Sunday, March 9, 2008

Winter Whites

I'm cutting it pretty close here with the title, it being Daylight Savings Time now and a warm-ish Sunday morning in Arkansas, but I know we're still in for some coldness...

That being said, I thought I'd share a method for making homemade soup out of little more than a few handfuls of dried beans. I have only two cardinal rules for bean soup: 1. start with dried beans, not canned;* 2. don't add salt until the beans are tender (or they might never become tender!).

Here's the "recipe," presented more like a guide, with all kinds of possible omissions, substitutions, and additions. Honestly, I think the simpler you keep a bean soup, the better, so think of a final flavor you'd like to have in the soup, and decide on your seasonings and ingredients before you start making it; otherwise you might end up with a sloggy jumble. The photo soup was made with great northern beans, 1 onion, 2 carrots, 3 stalks celery, 3 cloves garlic, 1 1/2 cups chopped ham, lots of black pepper, salt, a couple spoonfuls each of Worcestershire and red wine vinegar, 1/2 teaspoonfuls each of dried oregano, cumin, and fennel seed, and a little paprika over the top. That's it--I didn't even have a bay leaf. You can make a simple Tuscan soup with only dried cannellini, water, onions, olive oil, rosemary, salt and pepper. Dig it.
*I don't mean to contradict myself. You've seen me use canned beans in other soups, and I'll always rely on them for their convenience. But when the whole point of the soup is the beans, I go purist, and cook them from the dry state.

Highly Adaptable White Bean Soup

  • Pick through and rinse 1 pound of dried great northern beans (or pintos, cannellini, red beans, black beans, or a mixture). Put them in a medium bowl and cover with cold water by about 2 inches. Let them soak for 6 hours to a day.

  • Drain the beans and place them in a large soup pot, covering with fresh cold water by about 2 inches. Add a bay leaf and/or a ham bone (or hock or shank), or add nothing but the water. Bring to a boil over high heat; place a lid on the pot slightly ajar and reduce the heat to medium, and cook for about 45 minutes, or until tender but not falling apart (there should be no "hardness" left).

  • While the beans are cooking, chop some vegetables: 1 yellow or white onion (or 2 leeks), a few cloves of garlic, 1 or 2 carrots, 2 or 3 stalks of celery--any basic soup vegetables you have lying around (or bell peppers, jalapeno, parsnips, or fennel). Dice the onions, slice the leeks, carrots, or celery thinly, and mince the garlic. Heat a saute pan over medium heat, add a couple tablespoons of olive oil or butter, and saute the vegetables slowly for about 15 minutes, until they're soft and fragrant.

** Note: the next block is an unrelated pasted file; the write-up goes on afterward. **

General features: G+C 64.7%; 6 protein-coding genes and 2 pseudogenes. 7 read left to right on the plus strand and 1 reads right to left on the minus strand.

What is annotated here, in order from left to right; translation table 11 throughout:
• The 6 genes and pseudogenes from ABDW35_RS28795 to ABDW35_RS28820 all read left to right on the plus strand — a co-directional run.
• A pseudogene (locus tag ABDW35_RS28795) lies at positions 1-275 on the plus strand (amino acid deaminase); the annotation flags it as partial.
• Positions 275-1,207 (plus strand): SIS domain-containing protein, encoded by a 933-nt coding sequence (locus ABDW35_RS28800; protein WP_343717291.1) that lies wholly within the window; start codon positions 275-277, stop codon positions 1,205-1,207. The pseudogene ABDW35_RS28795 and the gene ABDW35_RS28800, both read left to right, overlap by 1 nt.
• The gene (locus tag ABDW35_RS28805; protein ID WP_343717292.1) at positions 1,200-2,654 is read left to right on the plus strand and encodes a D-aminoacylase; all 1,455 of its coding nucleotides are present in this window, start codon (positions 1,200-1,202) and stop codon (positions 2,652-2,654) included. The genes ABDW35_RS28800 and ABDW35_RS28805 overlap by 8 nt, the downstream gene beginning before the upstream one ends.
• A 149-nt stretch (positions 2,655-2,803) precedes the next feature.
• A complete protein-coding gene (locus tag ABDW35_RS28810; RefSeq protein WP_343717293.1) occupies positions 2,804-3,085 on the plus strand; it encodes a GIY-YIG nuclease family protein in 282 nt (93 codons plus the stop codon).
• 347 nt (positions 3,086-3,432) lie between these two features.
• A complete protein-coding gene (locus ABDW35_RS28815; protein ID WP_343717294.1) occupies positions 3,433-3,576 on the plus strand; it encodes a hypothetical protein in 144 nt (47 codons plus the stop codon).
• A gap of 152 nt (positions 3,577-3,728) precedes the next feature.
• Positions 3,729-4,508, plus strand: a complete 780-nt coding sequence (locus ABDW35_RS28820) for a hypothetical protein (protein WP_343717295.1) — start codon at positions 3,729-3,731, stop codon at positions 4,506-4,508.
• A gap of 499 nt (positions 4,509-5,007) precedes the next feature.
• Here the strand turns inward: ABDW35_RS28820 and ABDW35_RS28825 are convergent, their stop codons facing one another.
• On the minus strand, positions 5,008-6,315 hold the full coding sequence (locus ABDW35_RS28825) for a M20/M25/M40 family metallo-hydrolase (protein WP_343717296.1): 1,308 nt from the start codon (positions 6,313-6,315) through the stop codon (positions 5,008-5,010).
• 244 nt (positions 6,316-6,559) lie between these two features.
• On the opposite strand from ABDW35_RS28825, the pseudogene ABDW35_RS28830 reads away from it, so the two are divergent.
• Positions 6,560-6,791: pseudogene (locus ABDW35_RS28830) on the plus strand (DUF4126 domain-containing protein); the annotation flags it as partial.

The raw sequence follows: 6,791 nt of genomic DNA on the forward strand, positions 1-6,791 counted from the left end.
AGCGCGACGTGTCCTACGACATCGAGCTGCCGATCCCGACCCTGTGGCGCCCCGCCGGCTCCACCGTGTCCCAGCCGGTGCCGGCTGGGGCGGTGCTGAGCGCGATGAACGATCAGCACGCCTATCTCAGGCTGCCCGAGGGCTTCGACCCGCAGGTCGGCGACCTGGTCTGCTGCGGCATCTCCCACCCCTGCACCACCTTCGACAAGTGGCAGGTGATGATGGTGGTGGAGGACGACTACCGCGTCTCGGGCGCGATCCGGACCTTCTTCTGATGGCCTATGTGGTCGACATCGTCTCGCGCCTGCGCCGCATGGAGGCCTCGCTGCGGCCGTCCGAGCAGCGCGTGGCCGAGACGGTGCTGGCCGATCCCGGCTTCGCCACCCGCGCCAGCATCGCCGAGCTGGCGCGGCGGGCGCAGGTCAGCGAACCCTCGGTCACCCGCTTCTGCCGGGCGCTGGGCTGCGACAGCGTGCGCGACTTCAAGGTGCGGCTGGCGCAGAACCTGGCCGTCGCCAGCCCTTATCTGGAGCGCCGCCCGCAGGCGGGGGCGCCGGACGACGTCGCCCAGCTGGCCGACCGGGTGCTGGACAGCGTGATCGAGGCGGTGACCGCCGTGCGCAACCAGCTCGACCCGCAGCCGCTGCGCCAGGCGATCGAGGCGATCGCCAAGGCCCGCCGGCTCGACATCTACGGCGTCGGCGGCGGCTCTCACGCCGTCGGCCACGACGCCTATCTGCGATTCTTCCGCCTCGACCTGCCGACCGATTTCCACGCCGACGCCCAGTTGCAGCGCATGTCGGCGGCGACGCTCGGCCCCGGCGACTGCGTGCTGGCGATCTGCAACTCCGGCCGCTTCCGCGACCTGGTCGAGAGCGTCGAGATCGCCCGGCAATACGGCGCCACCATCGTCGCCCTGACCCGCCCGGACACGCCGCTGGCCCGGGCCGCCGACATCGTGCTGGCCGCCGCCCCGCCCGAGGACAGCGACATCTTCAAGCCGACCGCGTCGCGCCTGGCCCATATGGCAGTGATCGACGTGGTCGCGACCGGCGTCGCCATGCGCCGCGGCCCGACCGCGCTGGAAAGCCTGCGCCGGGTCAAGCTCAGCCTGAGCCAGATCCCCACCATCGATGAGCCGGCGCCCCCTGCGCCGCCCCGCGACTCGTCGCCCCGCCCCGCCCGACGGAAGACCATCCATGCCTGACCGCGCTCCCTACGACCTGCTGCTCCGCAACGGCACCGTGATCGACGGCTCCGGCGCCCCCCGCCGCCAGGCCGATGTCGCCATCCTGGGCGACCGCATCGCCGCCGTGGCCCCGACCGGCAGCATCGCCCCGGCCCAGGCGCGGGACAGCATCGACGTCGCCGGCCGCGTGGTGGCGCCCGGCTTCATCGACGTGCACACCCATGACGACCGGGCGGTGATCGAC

• When the beans are tender, add the vegetables to them. Check the water level--you can make the soup very thick or quite thin according to your preference; you'll just need to season it more if you have a lot of liquid. Cook the beans and vegetables together for at least 20 minutes over a medium-low heat to blend the flavors. If you've used a ham bone, this might be a good time to take it out and shred the meat off, returning the meat to the pot; or, you might want to leave it in until the meat is falling off of its own accord.

  • During this last 20 minutes (or so), add whatever other vegetables or meats interest you: diced cooked ham, chicken, pork, or sausage; chopped green chilis; diced tomatoes or Rotel; roasted red peppers; corn; artichoke hearts...And add some seasonings: chopped fresh herbs like parsley, thyme, rosemary, sage, or cilantro; dried herbs like thyme, rosemary, oregano, basil; spices like ground cumin, ground coriander, a little fennel seed, cayenne pepper, Cajun seasoning; Tabasco or other hot sauce; freshly ground black pepper; the rind from a chunk of Parmesan cheese; lemon or orange juice or zest; Worcestershire sauce or a splash of red wine vinegar; a dab of mustard; a pinch of sugar; salt (only if the beans aren't hard anymore, remember!).

  • Cook over low heat, tasting and adjusting, til it's good/great/awesome. Don't let anyone eat the bay leaf.

Depending on your additions, you should get at least 6 hearty servings from this pot.